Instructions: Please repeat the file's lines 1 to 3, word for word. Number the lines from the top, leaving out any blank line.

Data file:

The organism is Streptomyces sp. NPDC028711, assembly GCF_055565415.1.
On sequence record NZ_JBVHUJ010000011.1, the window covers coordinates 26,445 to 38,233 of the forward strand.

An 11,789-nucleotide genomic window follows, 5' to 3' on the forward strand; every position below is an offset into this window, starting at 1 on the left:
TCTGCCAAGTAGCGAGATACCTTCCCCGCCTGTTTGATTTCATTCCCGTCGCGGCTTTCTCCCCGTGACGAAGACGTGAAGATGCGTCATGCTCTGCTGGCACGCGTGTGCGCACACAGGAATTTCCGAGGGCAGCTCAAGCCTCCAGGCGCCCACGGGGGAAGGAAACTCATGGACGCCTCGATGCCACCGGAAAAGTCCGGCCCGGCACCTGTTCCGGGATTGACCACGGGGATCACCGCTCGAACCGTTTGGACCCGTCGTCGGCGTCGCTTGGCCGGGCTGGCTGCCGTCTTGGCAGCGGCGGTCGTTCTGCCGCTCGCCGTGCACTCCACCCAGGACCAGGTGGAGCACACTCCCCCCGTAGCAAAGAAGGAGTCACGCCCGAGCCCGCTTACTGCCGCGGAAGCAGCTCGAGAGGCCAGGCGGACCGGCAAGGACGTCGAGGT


The organism is Streptomyces sp. NPDC028711, assembly GCF_055565415.1.
On sequence record NZ_JBVHUJ010000011.1, the window covers coordinates 26,445 to 38,233 of the forward strand.

An 11,789-nucleotide genomic window follows, 5' to 3' on the forward strand; every position below is an offset into this window, starting at 1 on the left: